Ch. XV Walter seeks advice from Captain Cuttle regarding his concern for his uncle and the new job in Barbados that he feels he cannot refuse. Captain Cuttle is perplexed and decides to appeal directly to Mr Dombey in secret. Paul meets Susan Nipper who is searching for Polly Toodles at Paul’s request. They locate her and hasten to the Dombey House.
Ch. XVI Paul has been unwell for some time. He drifts in and out of sleep, dreams, and waking fantasies. Finally he calls for Polly and Walter, commends them to his father, then dies.
Ch. XVII Captain Cuttle’s plan to see Dombey fails, and he is forced to reveal Walter’s West Indian job to his uncle. Then he sounds out his manager Carker instead, but Carker deceives him by pretending to agree with everything he says.
Ch, XVIII Paul’s funeral and its gloomy aftermath. Dombey retreats into solitude. Florence enviously watches children in a neighbouring house who have a loving father. Mr Toots arrives and presents her with Diogenes, the dog from Blimber’s school. Florence reaches out to her father for some sign of affection, but he rebuffs her.
Ch. XIX Walter is sadly preparing to leave his uncle when Florence and Susan Nipper appear at the shop. Florence proposes to befriend uncle Solomon during Walter’s absence, and wants to befriend Walter himself – but as a substitute brother. John Carker arrives to say goodbye, and Walter sets sail on the >Son and Heir for Barbados.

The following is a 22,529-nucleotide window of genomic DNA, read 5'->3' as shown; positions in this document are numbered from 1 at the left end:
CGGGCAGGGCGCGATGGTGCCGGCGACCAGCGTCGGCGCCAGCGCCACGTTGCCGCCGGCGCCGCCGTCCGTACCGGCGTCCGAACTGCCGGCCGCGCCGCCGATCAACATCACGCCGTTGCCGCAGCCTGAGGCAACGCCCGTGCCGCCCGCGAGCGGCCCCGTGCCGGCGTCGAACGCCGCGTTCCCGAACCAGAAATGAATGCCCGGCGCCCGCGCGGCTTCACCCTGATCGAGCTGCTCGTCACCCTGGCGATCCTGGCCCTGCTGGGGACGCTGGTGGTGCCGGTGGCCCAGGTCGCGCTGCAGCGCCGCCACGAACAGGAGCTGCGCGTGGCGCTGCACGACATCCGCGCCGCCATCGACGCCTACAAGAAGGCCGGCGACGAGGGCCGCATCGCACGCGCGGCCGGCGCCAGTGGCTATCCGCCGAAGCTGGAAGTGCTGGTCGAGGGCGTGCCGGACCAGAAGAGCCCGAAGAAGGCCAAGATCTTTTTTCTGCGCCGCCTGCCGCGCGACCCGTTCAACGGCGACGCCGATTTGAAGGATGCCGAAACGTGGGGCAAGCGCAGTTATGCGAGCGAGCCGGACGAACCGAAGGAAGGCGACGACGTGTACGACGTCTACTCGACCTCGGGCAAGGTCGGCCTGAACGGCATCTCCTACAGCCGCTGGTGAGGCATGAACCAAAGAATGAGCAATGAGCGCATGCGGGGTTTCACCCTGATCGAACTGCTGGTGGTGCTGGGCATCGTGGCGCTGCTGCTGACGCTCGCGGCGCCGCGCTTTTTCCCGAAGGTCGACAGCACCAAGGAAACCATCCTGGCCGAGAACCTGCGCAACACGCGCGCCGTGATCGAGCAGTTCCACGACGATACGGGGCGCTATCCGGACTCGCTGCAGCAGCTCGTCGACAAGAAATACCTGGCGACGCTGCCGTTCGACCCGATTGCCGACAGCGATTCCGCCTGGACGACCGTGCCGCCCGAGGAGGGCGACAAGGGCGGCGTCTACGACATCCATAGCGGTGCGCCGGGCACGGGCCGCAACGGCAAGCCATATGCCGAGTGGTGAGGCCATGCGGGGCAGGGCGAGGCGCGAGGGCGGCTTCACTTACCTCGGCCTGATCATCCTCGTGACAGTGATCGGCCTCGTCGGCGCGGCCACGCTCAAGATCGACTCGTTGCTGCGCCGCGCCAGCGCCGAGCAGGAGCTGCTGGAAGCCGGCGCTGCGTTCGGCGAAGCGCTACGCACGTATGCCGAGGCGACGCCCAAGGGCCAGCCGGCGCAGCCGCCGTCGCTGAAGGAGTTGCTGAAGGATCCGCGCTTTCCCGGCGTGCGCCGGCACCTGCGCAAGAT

Ch. XX Mr Dombey and Major Bagstock make a railway journey to visit Leamington. Backstock criticises Miss Tox as a wanton jade. Dombey vaingloriously credits himself with a monopoly on loss and suffering following Paul’s death. Thoughts of Florence enter his head for the first time.
Ch. XXI In Leamington they meet the aged coquette Mrs Skewton and her beautiful daughter, the widow Edith Granger. Bagstock flirts with Mrs Skewton, and Dombey takes an interest in Mrs Granger, who paints, sings, and plays the harp and piano. She too has lost a son.